Score: 2/5 Stars


    Image via Bulwark Studios

    From the opening cutscene, Ixion looks and feels like a premium strategy game with AAA graphics qualities. Everything from the planets to the interiors is well rendered and never looks distorted or gloomy from any angle when zoomed in. Aside from the looks, the game is also pretty well animated. Especially the ship and building models, as they have a unique animation based on their current state. For example, you can find people working on a ship if they are undergoing maintenance in the dock area. Little details like these add style and increase the Ixion’s immersive value.

    The other highlight in terms of visuals is the lighting of the sectors, as they are neither too bright nor too gloomy, but have a balanced tone that matches the vibe of a space survival game. The game’s UI is also pretty neat, unlike most strategy games that clutter the menu with unwanted toolbars and stat bars that you won’t need for most of the game. I mainly liked the separate buttons for the three playable areas, as they helped me quickly navigate between them and solve urgent problems without much hassle.

    Score: 3.5/5 Stars

    Related: How to use space probes in Ixion


    Image via Bulwark Studios

    Music and sound design are two aspects that Ixion does not compromise on. The original score is perfectly composed to fit the tempo of the environment in each setting. Let it be the gloomy theme to show the destruction of the Moon or the synth-based music played as we ascend to spread human civilization throughout the Ashangites. Everything feels natural and takes the scene to the next level. The home screen music is also so addictive that you may be inclined to spend a few extra minutes in the menu before jumping into a game. Even if you don’t buy or play the game, I recommend that you listen to or at least read some parts of the original YouTube playlist if you are a fan of the Synth/Electronic genre.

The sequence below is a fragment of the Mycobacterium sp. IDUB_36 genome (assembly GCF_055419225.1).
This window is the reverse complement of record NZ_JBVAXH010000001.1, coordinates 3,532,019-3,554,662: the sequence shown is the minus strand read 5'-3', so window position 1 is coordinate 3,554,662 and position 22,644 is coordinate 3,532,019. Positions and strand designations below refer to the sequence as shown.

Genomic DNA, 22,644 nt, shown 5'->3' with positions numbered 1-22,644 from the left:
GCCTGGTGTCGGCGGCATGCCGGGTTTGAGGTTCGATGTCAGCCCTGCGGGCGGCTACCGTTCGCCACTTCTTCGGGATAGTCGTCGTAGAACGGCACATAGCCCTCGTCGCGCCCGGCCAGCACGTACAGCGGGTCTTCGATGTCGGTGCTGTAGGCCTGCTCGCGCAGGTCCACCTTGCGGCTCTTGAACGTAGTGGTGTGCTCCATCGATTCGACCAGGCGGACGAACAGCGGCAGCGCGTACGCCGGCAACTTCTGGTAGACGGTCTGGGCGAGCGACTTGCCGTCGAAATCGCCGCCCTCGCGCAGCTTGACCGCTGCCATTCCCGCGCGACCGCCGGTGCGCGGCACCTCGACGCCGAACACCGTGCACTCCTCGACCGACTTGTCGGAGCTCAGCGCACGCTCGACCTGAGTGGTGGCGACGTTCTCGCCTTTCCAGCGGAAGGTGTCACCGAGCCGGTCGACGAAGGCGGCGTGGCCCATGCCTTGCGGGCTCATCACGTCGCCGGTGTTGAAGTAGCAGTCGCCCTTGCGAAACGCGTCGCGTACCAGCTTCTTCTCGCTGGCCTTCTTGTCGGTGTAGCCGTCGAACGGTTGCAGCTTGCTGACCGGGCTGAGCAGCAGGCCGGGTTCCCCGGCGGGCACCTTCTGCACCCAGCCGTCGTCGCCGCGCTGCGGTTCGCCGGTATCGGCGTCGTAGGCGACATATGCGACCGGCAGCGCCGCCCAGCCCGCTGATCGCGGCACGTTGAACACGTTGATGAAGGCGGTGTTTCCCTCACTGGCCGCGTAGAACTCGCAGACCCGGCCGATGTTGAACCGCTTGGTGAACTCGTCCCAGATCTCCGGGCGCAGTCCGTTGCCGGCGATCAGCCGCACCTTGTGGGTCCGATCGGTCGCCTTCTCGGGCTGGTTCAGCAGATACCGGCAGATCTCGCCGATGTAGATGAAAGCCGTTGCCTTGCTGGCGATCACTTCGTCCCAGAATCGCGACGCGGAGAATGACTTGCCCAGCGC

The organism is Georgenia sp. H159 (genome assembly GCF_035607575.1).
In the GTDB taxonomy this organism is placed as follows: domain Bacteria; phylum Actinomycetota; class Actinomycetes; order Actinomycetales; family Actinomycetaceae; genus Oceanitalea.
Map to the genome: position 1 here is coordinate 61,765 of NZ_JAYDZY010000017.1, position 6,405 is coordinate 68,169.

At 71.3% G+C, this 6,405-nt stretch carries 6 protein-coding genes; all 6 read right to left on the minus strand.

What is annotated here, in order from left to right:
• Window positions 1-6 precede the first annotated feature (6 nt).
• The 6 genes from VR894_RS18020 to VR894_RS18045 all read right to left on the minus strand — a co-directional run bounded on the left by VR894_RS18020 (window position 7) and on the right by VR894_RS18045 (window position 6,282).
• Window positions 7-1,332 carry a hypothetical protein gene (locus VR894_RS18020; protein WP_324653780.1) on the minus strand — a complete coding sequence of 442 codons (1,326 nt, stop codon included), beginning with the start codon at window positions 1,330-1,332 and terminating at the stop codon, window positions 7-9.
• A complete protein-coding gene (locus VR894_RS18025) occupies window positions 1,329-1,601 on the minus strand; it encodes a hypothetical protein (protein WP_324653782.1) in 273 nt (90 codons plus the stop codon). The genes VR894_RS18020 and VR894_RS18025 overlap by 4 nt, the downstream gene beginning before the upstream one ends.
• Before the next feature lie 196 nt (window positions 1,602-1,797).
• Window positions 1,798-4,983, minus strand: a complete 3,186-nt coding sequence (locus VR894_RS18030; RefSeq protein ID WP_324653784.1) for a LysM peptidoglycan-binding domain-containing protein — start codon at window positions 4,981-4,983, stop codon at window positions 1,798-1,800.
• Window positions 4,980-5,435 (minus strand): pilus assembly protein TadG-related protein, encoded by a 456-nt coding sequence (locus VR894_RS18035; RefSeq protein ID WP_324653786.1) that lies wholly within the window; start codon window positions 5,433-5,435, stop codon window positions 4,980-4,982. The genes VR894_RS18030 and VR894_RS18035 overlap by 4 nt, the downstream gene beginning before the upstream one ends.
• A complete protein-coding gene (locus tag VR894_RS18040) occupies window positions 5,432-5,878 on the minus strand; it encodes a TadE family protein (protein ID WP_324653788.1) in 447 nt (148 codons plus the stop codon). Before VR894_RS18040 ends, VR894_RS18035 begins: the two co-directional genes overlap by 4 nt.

The game’s sound design is also equally brilliant. Each game mechanism has a unique sound that perfectly represents its functionality. For example, you can hear molten iron being poured at the steel mill, which adds more life to the overall atmosphere. Even the cut scenes like moving your Tiqqun spaceship are well composed and never seem contrived or incomparable to the engine explosion sequence.

    Although there aren’t many characters in the game, the voice acting of those who do appear is crisp and conveys their mood and intent. The highlight of the lot was the voice acting of Dolos CEO Vanir Dolos, as the actor perfectly portrayed a fictionalized version of a desperate CEO doing everything he can to save human civilization.

    Score: 4/5 Stars

    Verdict – Casuals can pass this

    Ixion has moments in the form of a good story, great sound score, and visual quality. Other times it can be a tough game, and combined with its few flaws in game design, it becomes extremely unpleasant for new players entering the world of strategy games. For this reason, we recommend Ixion for veterans of the strategy genre who would be better prepared to face such tough challenges. For casuals eager to play sim-based strategy games, you can skip this one and look for other 2022 hits, like The Wandering Village or Land of the Vikings, which are more beginner-friendly.

    We received this code from Bulwark Studios for review purposes.

    Image from MyFullGames

    For more information on Ixion, see How to Maintain Hull Integrity in Ixion or How to Transfer Resources in Ixion in MyFullGames.